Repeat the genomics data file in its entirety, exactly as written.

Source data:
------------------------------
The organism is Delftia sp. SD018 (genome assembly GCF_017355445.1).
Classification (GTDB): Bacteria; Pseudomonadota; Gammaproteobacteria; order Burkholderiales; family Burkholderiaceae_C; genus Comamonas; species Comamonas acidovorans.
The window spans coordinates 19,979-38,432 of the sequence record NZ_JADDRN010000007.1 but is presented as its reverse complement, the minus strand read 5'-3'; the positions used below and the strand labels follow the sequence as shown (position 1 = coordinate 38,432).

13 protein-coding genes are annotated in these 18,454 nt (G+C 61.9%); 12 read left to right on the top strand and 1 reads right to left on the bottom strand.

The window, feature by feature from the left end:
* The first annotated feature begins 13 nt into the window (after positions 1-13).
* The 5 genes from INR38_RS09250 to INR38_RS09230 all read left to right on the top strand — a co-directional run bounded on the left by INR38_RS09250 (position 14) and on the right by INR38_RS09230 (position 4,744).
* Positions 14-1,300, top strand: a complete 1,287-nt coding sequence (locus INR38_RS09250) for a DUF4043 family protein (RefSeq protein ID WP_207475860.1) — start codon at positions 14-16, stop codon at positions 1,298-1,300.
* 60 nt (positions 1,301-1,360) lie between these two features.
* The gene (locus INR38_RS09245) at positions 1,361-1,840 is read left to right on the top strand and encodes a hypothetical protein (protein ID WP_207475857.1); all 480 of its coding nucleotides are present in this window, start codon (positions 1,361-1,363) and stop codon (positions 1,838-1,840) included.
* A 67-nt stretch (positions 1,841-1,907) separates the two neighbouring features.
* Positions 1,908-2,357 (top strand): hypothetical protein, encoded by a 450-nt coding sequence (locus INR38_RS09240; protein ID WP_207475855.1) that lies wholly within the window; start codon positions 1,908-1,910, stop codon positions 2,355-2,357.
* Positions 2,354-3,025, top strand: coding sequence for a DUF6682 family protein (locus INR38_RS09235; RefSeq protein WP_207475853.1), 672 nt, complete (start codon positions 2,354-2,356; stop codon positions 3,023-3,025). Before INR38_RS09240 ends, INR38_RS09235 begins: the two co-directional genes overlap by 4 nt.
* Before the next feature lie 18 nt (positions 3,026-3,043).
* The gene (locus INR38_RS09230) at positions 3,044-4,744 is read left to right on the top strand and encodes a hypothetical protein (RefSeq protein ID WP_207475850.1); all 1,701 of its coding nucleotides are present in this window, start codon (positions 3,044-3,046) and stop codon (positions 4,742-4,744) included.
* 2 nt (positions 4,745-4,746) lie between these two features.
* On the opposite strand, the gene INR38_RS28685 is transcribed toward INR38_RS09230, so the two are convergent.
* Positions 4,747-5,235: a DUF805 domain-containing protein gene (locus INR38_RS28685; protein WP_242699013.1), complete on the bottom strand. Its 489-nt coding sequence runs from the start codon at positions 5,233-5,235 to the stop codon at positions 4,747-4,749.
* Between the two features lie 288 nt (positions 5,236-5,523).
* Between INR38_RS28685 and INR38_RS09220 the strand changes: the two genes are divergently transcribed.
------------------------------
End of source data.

The organism is Delftia sp. SD018 (genome assembly GCF_017355445.1).
Classification (GTDB): Bacteria; Pseudomonadota; Gammaproteobacteria; order Burkholderiales; family Burkholderiaceae_C; genus Comamonas; species Comamonas acidovorans.
The window spans coordinates 19,979-38,432 of the sequence record NZ_JADDRN010000007.1 but is presented as its reverse complement, the minus strand read 5'-3'; the positions used below and the strand labels follow the sequence as shown (position 1 = coordinate 38,432).

13 protein-coding genes are annotated in these 18,454 nt (G+C 61.9%); 12 read left to right on the top strand and 1 reads right to left on the bottom strand.

The window, feature by feature from the left end:
* The first annotated feature begins 13 nt into the window (after positions 1-13).
* The 5 genes from INR38_RS09250 to INR38_RS09230 all read left to right on the top strand — a co-directional run bounded on the left by INR38_RS09250 (position 14) and on the right by INR38_RS09230 (position 4,744).
* Positions 14-1,300, top strand: a complete 1,287-nt coding sequence (locus INR38_RS09250) for a DUF4043 family protein (RefSeq protein ID WP_207475860.1) — start codon at positions 14-16, stop codon at positions 1,298-1,300.
* 60 nt (positions 1,301-1,360) lie between these two features.
* The gene (locus INR38_RS09245) at positions 1,361-1,840 is read left to right on the top strand and encodes a hypothetical protein (protein ID WP_207475857.1); all 480 of its coding nucleotides are present in this window, start codon (positions 1,361-1,363) and stop codon (positions 1,838-1,840) included.
* A 67-nt stretch (positions 1,841-1,907) separates the two neighbouring features.
* Positions 1,908-2,357 (top strand): hypothetical protein, encoded by a 450-nt coding sequence (locus INR38_RS09240; protein ID WP_207475855.1) that lies wholly within the window; start codon positions 1,908-1,910, stop codon positions 2,355-2,357.
* Positions 2,354-3,025, top strand: coding sequence for a DUF6682 family protein (locus INR38_RS09235; RefSeq protein WP_207475853.1), 672 nt, complete (start codon positions 2,354-2,356; stop codon positions 3,023-3,025). Before INR38_RS09240 ends, INR38_RS09235 begins: the two co-directional genes overlap by 4 nt.
* Before the next feature lie 18 nt (positions 3,026-3,043).
* The gene (locus INR38_RS09230) at positions 3,044-4,744 is read left to right on the top strand and encodes a hypothetical protein (RefSeq protein ID WP_207475850.1); all 1,701 of its coding nucleotides are present in this window, start codon (positions 3,044-3,046) and stop codon (positions 4,742-4,744) included.
* 2 nt (positions 4,745-4,746) lie between these two features.
* On the opposite strand, the gene INR38_RS28685 is transcribed toward INR38_RS09230, so the two are convergent.
* Positions 4,747-5,235: a DUF805 domain-containing protein gene (locus INR38_RS28685; protein WP_242699013.1), complete on the bottom strand. Its 489-nt coding sequence runs from the start codon at positions 5,233-5,235 to the stop codon at positions 4,747-4,749.
* Between the two features lie 288 nt (positions 5,236-5,523).
* Between INR38_RS28685 and INR38_RS09220 the strand changes: the two genes are divergently transcribed.